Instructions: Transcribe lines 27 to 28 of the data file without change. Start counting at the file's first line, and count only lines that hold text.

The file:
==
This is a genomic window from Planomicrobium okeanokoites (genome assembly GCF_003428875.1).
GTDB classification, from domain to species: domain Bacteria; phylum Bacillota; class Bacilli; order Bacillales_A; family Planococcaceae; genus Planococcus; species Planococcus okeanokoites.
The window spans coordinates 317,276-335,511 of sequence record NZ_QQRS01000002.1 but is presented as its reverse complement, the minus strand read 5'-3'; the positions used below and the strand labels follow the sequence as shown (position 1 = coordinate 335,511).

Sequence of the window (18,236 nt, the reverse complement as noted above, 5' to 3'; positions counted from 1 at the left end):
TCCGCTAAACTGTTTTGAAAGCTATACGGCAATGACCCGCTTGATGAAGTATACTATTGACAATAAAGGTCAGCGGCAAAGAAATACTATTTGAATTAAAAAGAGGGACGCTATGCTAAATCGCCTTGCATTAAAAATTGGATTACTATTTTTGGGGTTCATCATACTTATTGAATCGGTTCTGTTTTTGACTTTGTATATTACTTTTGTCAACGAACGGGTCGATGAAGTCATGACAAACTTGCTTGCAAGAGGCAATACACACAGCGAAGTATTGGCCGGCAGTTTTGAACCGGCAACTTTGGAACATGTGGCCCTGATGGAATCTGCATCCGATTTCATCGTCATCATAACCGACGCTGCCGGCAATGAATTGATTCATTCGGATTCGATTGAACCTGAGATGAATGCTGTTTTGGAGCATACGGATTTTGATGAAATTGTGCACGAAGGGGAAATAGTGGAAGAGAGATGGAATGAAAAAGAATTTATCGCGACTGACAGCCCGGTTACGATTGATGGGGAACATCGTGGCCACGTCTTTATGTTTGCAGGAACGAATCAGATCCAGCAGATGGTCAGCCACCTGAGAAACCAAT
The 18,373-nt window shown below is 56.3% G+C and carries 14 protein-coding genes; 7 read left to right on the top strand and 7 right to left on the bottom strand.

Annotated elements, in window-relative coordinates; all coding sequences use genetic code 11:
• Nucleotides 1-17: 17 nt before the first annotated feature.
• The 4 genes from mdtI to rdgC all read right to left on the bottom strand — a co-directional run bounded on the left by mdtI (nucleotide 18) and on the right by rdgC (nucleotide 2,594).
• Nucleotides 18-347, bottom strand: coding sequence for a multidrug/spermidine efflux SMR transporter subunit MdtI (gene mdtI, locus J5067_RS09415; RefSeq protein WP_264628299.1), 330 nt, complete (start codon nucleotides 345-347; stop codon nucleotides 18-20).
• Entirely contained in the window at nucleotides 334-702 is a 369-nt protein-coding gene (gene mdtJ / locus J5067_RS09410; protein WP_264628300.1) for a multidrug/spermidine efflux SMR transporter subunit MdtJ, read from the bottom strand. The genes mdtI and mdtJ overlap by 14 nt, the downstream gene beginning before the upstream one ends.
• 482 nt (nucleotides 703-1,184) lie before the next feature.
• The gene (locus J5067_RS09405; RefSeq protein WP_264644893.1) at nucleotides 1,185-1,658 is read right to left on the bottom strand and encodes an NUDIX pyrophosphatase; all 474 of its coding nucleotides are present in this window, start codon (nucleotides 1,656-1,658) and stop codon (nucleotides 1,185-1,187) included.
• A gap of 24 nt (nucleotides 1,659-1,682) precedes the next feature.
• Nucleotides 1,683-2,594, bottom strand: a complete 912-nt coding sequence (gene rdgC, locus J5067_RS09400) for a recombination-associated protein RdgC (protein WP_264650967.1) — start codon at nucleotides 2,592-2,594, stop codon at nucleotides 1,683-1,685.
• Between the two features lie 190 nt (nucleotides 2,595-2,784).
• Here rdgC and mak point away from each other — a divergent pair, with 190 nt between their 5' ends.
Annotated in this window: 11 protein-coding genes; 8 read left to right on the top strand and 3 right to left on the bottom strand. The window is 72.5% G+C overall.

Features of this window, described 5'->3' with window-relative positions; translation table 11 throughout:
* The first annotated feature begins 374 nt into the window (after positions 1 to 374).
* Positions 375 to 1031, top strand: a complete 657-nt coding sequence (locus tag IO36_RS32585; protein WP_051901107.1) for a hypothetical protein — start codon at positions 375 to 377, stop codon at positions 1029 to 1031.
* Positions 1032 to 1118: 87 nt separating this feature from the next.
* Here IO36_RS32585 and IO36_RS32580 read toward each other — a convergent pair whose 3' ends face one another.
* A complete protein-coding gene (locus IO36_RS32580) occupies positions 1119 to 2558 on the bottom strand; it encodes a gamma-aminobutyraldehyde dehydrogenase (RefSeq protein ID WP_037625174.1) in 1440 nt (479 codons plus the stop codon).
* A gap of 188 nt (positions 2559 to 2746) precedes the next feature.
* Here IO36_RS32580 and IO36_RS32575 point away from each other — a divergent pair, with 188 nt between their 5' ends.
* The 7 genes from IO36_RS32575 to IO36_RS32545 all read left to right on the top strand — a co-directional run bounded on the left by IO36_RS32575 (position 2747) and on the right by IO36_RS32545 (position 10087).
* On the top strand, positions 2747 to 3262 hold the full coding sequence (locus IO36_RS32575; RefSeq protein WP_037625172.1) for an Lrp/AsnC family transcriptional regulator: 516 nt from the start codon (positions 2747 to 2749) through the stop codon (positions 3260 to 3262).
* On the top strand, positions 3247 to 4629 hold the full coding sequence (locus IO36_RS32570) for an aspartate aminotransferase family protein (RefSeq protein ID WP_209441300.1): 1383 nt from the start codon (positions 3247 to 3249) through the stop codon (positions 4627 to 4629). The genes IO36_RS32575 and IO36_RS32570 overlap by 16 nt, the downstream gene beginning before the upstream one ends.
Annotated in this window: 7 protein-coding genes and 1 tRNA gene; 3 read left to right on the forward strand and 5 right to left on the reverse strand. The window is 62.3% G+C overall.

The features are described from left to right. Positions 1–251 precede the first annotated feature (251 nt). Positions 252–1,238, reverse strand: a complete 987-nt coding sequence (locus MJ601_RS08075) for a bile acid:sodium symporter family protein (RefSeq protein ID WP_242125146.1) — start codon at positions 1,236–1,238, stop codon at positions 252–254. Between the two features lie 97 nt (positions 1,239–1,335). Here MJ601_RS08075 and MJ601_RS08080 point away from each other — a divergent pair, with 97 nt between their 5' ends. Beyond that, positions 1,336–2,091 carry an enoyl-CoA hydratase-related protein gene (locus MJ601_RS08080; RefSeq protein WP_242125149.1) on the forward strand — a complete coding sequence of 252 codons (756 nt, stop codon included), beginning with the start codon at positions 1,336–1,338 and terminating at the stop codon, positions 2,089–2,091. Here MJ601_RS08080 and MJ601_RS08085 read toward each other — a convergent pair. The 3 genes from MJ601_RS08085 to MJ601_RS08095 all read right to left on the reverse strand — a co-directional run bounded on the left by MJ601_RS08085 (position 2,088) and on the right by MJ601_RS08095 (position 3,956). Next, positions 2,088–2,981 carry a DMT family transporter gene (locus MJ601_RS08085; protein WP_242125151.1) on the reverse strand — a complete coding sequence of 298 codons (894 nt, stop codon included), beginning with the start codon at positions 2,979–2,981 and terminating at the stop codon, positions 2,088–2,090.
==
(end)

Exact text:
* The 7 genes from IO36_RS32575 to IO36_RS32545 all read left to right on the top strand — a co-directional run bounded on the left by IO36_RS32575 (position 2747) and on the right by IO36_RS32545 (position 10087).
* On the top strand, positions 2747 to 3262 hold the full coding sequence (locus IO36_RS32575; RefSeq protein WP_037625172.1) for an Lrp/AsnC family transcriptional regulator: 516 nt from the start codon (positions 2747 to 2749) through the stop codon (positions 3260 to 3262).